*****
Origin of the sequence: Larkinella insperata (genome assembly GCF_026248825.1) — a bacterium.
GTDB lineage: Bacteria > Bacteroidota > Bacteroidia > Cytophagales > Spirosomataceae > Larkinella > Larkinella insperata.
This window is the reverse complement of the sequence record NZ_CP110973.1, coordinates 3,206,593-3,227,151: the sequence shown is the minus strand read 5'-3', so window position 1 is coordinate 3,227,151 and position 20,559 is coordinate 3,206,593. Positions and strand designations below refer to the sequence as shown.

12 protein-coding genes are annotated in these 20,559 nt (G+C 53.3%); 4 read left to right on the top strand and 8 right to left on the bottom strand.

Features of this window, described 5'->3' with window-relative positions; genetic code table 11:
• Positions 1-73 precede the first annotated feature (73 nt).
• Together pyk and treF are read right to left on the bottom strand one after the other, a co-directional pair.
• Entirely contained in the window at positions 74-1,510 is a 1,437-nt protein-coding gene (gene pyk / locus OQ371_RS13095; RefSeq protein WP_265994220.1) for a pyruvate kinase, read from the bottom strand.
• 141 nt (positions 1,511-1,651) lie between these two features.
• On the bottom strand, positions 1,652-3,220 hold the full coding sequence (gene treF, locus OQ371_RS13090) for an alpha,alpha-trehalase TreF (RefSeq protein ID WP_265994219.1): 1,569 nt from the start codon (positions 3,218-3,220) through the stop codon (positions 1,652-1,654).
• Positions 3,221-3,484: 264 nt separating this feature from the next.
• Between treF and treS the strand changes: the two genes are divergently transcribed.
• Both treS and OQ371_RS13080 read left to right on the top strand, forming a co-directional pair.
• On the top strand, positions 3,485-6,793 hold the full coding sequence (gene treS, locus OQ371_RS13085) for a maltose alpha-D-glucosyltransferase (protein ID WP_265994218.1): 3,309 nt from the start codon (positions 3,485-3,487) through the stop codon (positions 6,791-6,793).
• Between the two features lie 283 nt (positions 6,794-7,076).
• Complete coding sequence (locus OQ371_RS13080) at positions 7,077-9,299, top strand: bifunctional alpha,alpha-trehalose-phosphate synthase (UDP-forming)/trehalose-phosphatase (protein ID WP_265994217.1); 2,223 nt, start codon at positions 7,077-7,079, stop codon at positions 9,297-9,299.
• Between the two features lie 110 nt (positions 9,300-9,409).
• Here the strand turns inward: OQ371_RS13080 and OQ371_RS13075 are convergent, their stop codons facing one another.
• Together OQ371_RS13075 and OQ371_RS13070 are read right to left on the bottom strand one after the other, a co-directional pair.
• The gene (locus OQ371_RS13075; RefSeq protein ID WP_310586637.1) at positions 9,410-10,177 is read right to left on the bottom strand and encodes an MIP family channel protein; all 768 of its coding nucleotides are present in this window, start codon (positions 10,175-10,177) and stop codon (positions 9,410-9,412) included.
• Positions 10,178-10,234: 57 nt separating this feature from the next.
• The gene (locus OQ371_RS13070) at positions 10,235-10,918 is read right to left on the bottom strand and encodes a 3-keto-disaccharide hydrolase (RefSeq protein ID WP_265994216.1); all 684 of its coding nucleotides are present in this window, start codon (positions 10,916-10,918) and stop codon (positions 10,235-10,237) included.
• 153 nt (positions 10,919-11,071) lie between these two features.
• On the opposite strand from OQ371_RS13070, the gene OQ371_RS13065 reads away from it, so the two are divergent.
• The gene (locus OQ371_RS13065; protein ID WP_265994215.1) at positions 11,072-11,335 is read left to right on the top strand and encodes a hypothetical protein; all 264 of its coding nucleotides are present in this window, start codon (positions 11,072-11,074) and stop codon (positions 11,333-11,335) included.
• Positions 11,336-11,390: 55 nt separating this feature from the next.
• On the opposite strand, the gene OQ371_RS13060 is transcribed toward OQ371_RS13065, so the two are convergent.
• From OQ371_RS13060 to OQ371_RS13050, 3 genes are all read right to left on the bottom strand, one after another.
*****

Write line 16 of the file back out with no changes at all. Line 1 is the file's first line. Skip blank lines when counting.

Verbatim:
• Complete coding sequence (locus OQ371_RS13080) at positions 7,077-9,299, top strand: bifunctional alpha,alpha-trehalose-phosphate synthase (UDP-forming)/trehalose-phosphatase (protein ID WP_265994217.1); 2,223 nt, start codon at positions 7,077-7,079, stop codon at positions 9,297-9,299.